From Ireland to Paraguay, and back
Kevin O'Higgins, SJ (PAR)
My arrival in Paraguay in 1986, shortly after my ordination in Dublin, coincided with the release of 'The Mission', a film about the Jesuit Reductions, in which Robert De Niro and Jeremy Irons heroically confront the injustices inflicted on the indigenous Guaraní people. The film became somewhat notorious in Paraguay, due to the decision by the Government to prohibit its screening in local cinemas. Supposedly, they feared that it might spark another Jesuit-led revolution! At the time, 'Liberation Theology' was at the height of its influence throughout Latin America. In El Salvador, Archbishop Oscar Romero had been murdered a few years previously. He was just one of thousands of lay people and religious who suffered prison, torture or martyrdom. The mid-80s Latin American ecclesiastical cauldron could hardly have been more different from the staid, conservative, clerically dominated Irish Church I had left behind.
The Ireland to which I returned almost fifteen years later was no less strange and startling, but for very different reasons. When I left here in the mid-1980s, formation centres were still teeming with young religious. There was no talk of clerical scandals or abusive behaviour in Church institutions. However, as we now know only too well, the silence cloaked a deep-seated malaise that was bound to rise to the surface, sooner or later. By the start of the new millennium, the Irish Church was feeling battered, bruised and humiliated. Departures and the scarcity of new vocations triggered an astonishingly fast transition from planning for expansionary new projects to considering the need for cut-backs and closures.
Increasingly, I felt a strong conviction that, whereas in the 1980s God had dispatched me as an Irish missionary to Paraguay, my new task was to be a type of Paraguayan missionary in Ireland! This involved making a determined effort to avoid merely settling back into comfortable routines, as if my fifteen years in Paraguay had never happened. Instead, I believe, God was urging me to allow the richness of my experience in Latin America to shape the manner of my new missionary life in Ballymun.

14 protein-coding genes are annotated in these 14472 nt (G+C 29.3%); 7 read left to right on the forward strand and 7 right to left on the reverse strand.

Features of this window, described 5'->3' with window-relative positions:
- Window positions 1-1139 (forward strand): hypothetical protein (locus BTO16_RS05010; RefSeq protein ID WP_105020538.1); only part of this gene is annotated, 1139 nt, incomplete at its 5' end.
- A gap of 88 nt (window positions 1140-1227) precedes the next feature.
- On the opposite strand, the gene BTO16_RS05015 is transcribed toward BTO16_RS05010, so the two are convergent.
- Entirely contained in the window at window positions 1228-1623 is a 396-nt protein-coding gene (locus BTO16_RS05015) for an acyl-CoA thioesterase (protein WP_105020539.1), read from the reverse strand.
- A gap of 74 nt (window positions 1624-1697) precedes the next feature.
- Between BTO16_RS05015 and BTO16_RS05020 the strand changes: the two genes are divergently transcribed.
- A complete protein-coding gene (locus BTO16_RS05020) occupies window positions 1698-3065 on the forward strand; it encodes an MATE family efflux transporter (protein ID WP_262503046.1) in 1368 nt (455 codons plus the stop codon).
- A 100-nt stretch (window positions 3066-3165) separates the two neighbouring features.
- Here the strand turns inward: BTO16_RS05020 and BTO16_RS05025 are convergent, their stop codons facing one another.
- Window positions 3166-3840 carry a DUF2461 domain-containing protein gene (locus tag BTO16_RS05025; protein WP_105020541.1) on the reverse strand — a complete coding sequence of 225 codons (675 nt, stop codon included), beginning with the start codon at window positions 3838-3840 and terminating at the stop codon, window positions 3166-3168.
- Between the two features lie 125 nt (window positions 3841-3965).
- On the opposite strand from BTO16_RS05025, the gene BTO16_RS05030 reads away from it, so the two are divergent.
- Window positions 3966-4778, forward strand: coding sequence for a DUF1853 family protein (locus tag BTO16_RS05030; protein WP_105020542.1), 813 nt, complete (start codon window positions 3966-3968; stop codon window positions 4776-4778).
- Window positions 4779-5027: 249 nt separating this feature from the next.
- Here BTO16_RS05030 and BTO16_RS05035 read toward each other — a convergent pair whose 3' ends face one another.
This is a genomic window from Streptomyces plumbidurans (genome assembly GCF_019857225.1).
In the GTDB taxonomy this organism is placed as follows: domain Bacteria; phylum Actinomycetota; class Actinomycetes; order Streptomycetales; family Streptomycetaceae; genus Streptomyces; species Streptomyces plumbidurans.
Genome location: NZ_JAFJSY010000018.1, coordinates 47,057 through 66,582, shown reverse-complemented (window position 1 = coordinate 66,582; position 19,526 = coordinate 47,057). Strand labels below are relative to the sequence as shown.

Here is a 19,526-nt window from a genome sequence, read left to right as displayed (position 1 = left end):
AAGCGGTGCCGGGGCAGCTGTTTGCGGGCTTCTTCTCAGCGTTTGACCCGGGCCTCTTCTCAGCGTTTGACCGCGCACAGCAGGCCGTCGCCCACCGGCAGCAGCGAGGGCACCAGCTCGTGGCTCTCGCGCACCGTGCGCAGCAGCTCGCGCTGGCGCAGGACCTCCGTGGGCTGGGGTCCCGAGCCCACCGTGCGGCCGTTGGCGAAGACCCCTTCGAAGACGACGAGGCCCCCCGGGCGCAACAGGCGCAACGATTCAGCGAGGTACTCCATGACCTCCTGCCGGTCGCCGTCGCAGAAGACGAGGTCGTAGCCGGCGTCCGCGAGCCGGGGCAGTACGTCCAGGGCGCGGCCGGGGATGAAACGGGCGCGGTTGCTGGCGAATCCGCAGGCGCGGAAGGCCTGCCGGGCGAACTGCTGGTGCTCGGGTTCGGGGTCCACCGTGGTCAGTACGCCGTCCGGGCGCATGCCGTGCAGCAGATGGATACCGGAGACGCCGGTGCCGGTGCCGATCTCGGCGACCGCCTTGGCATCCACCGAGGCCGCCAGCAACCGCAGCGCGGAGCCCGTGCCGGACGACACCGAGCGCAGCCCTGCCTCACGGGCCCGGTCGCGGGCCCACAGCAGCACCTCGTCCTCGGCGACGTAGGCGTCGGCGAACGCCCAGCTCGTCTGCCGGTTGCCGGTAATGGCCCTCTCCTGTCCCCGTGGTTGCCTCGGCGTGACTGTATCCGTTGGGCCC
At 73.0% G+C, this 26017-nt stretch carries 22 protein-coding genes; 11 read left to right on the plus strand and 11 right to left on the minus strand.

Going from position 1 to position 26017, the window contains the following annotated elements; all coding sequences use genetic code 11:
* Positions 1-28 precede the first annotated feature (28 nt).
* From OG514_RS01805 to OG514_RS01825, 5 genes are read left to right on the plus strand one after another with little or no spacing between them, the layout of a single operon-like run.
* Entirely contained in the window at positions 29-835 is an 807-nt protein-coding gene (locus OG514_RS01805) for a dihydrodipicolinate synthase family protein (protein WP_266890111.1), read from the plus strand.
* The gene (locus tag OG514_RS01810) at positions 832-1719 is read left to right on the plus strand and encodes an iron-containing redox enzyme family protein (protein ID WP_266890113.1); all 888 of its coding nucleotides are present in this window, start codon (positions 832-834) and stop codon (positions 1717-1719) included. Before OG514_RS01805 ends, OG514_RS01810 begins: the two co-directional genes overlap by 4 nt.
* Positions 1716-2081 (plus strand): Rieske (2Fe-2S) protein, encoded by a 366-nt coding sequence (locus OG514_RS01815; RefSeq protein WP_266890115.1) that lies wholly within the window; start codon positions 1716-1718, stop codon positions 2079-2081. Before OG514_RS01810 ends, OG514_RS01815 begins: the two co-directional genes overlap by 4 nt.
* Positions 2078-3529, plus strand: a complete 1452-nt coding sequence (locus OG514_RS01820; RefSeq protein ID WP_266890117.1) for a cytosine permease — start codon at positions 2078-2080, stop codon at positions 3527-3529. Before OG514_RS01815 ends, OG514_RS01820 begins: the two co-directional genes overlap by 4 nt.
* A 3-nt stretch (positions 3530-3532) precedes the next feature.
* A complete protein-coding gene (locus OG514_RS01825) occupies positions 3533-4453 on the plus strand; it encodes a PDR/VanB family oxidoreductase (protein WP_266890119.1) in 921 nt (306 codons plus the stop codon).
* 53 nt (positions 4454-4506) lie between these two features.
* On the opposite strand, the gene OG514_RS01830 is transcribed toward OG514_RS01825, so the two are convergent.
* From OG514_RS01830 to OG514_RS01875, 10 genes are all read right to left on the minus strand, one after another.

In Latin Paraguay, I had witnessed the indispensable role played by education in liberating people from the oppressive effects of poverty and equipping them, in the words of the 'Principle and Foundation', to achieve the end for which they were created. I think Latin American Jesuits have been exceptionally successful in linking our traditional commitment to the educational apostolate with a preferential option for the poor. Lessons learned in Paraguay extended far beyond the field of education. While the core elements of Jesuit life and spirituality remained familiar, there was much about the style of work that was different. For one thing, most Jesuits were engaged in multiple apostolic fields. My own primary assignments were to teach Philosophy and accompany young Jesuits in formation. But, almost as a sideline, I was pastor of a huge parish in a poor area of Asunción. Most of the day-to-day administration and pastoral work was undertaken by committed lay people. My specific role as a priest was largely confined to weekends, when the multiple 'base communities' came together for the Eucharist and other sacramental celebrations. Additionally, I was engaged in the spiritual accompaniment to both lay people and religious. Operating on so many different fronts was completely typical of any Jesuit's life in Paraguay. Most of us found it anything but exhausting. On the contrary, it seemed to bring out the best in people.
In conversations with other religious who have returned to Europe from Latin America and elsewhere, I find a strong common desire to share some of the richness experienced abroad, but also a common frustration in the face of barriers to doing so. For me, one of the most difficult aspects of my 're-inculturation' was the sudden switch from an outward-looking Church of the people back to a Church too often characterised by clericalism, introspection and, at times, self-obsession.
I realise that some of the things I would love to transport from Paraguay simply would not work in Ireland, for a variety of reasons. The Irish temperament and culture are very different, and even the weather makes the notion of lively outdoor liturgical celebrations somewhat fanciful! However, other things can and do work. The establishment of a significant Jesuit educational project in a disadvantaged area has been successful beyond all initial expectations. Daily contact with my neighbours is a constant source of energy and inspiration, reminiscent of my experiences in the barrios of Asunción. Whenever I wish to come face to face with the People of God, I simply have to open my front door! The regeneration of the Church in Ireland and elsewhere in Europe will, undoubtedly, happen. Some demolition and ground-clearing will be necessary before the new can emerge, but emerge it will!